An Ounce of Prevention

April 1, 2015

By Angela Liddle

The old saying goes, “an ounce of prevention is worth a pound of cure,” and there’s probably no area in which that rings more true than in child abuse prevention. A few years back, PFSA took an in-depth look at the cost of child abuse in Pennsylvania and found that we spend more than $3.55 billion dollars each year investigating reports of suspected abuse, providing services to children and families directly impacted by abuse and attempting to “undo” the long-term consequences of child abuse. The Centers for Disease Control estimates that the cost for each victim of child abuse is more than $210,000 over a lifetime.

While all of these things are necessary and, often effective, they are not the entire solution. And as difficult as it is to quantify the cost of child abuse, the cost of prevention is even more elusive. In Pennsylvania, prevention services are provided at the county and community level through a combination of public and private providers. It would be safe to say, however, that we spend far less on prevention than on treatment and consequences of abuse.

So it’s time for Child Abuse Prevention Month, observed each April since 1990, a chance to highlight the importance of prevention. At PFSA, we work on child abuse prevention all year, but we make a special effort on outreach and awareness this month. Often this process involves helping folks to understand that each of us has a role to play in prevention and that we can each take small steps to combat this big problem. We can each provide our own ounce of prevention.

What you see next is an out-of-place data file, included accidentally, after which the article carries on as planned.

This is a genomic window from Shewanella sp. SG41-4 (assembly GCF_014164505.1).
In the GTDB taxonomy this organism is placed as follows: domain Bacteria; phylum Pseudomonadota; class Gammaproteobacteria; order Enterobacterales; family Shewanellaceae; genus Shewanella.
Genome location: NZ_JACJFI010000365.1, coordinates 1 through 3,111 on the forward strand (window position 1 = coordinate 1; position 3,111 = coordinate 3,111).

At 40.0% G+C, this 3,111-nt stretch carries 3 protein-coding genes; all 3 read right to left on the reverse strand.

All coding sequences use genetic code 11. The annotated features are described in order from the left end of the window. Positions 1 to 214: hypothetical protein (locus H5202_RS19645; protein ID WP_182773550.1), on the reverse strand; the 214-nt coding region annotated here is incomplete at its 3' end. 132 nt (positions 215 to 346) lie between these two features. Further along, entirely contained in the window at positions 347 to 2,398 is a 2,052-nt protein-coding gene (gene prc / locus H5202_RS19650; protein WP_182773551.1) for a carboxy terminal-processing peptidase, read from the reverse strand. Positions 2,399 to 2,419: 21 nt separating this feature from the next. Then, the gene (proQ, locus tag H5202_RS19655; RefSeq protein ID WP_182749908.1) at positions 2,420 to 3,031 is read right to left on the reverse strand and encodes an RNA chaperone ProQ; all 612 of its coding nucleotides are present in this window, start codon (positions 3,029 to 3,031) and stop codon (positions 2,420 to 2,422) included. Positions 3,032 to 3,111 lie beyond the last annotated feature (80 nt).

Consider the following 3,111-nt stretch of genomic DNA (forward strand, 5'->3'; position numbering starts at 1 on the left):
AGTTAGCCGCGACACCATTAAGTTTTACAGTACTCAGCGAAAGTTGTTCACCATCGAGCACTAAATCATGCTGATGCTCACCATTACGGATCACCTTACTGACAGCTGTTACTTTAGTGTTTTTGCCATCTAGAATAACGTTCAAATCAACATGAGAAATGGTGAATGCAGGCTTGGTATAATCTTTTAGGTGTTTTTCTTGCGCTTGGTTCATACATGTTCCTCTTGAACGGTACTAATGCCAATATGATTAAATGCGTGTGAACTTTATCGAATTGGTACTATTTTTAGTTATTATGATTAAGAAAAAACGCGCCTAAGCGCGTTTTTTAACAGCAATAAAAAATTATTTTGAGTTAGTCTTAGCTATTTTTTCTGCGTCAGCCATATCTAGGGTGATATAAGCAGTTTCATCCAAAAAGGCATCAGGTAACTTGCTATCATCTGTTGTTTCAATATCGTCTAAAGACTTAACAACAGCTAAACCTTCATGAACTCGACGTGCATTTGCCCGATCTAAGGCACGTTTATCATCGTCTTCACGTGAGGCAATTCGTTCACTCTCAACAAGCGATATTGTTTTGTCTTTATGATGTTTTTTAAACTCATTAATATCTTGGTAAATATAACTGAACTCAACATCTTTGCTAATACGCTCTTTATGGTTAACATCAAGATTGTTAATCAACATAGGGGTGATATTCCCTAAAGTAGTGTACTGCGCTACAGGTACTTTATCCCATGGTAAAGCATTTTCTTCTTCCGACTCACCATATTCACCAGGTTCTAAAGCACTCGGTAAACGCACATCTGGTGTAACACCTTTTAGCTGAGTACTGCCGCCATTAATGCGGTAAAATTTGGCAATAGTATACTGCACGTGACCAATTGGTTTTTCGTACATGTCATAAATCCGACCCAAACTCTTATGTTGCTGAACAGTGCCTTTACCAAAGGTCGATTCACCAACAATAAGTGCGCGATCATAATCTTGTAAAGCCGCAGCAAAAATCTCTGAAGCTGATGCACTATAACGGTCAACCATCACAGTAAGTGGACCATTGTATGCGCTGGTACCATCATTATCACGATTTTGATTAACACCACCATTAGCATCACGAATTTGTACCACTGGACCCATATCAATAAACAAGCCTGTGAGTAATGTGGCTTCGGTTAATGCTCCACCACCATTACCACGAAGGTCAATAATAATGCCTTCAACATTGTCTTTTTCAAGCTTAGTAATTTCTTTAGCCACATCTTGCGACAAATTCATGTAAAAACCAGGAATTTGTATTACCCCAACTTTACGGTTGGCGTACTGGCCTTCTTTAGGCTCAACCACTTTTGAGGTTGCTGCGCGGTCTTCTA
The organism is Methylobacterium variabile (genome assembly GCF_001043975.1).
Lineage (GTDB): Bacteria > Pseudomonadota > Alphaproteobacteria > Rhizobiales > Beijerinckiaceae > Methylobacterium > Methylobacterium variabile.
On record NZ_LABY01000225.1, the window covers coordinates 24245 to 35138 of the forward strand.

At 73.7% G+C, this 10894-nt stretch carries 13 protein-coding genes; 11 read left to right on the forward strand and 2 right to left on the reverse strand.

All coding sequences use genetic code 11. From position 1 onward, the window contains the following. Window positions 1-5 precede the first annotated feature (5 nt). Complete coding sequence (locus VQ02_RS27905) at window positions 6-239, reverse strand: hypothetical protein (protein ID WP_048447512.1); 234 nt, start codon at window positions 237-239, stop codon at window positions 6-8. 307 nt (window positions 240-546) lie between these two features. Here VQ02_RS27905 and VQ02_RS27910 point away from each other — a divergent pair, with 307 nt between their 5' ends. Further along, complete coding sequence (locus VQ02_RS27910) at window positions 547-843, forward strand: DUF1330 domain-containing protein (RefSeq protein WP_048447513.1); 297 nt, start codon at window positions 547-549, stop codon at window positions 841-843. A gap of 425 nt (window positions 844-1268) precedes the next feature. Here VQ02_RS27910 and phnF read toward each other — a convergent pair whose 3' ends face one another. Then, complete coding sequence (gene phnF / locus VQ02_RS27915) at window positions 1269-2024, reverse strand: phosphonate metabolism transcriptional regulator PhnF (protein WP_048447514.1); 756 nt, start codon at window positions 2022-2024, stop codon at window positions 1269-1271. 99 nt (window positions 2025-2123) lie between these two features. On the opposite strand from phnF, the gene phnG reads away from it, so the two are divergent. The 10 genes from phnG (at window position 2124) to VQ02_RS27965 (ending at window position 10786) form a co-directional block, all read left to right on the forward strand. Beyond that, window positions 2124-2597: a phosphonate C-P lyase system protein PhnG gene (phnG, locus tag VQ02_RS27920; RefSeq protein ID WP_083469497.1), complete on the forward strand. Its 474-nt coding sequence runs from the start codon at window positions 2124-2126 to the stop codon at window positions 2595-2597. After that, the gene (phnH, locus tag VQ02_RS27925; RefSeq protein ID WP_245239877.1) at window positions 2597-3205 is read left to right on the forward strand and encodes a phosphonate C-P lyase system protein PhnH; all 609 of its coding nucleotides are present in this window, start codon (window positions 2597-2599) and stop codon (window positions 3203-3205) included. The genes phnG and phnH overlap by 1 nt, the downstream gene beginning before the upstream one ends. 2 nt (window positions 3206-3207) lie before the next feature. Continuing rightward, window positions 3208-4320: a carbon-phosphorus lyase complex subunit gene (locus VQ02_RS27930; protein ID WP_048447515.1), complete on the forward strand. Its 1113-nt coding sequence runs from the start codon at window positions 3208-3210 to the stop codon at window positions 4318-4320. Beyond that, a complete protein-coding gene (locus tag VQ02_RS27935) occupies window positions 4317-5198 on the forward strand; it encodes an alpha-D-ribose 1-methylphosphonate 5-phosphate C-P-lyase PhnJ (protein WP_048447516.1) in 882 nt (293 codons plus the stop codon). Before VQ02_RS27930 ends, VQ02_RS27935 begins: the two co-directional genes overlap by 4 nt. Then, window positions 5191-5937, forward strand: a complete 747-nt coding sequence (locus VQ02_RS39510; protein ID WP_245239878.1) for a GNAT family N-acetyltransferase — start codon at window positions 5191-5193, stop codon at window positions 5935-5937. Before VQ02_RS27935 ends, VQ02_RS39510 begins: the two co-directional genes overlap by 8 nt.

We will offer up an ounce of prevention each day in April via our Facebook page – some tips, some information, some inspiration – to help you take a small step. I hope you will check out our posts and offer your own suggestions as well. Here is a bit of what we plan to offer:

  • The importance of kids receiving support and encouragement from their neighbors
  • Success stories from parents who have benefited from parent support and education
  • Community efforts to prevent child abuse (including our Painting for Prevention murals)
  • Why traditions matter
  • Latest research on prevention strategies and trends

We hope that each small step you take will be the beginning of the journey to a Pennsylvania that’s safer for kids and families. James Vollbracht writes in “Stopping at Every Lemonade Stand:” It all begins by starting ‘small.’ When we begin to think small, we can become much like a master weaver who is asked to create a beautiful tapestry. First the weaver envisions the finished tapestry, seeing it in all its future beauty. Then, beginning with a single thread, the magic begins to flow from the weaver’s hands onto the tapestry. Some of the threads are thick and colorful, while others are more discreet, yet each thread in the tapestry is essential to the project. So it is with our community tapestry…..When we consider each small thread in the community tapestry as essential, we start seeing things differently. Maria Teresa summed it up beautifully when she said: “We can do no great things, but we can do small things with a great amount of love.”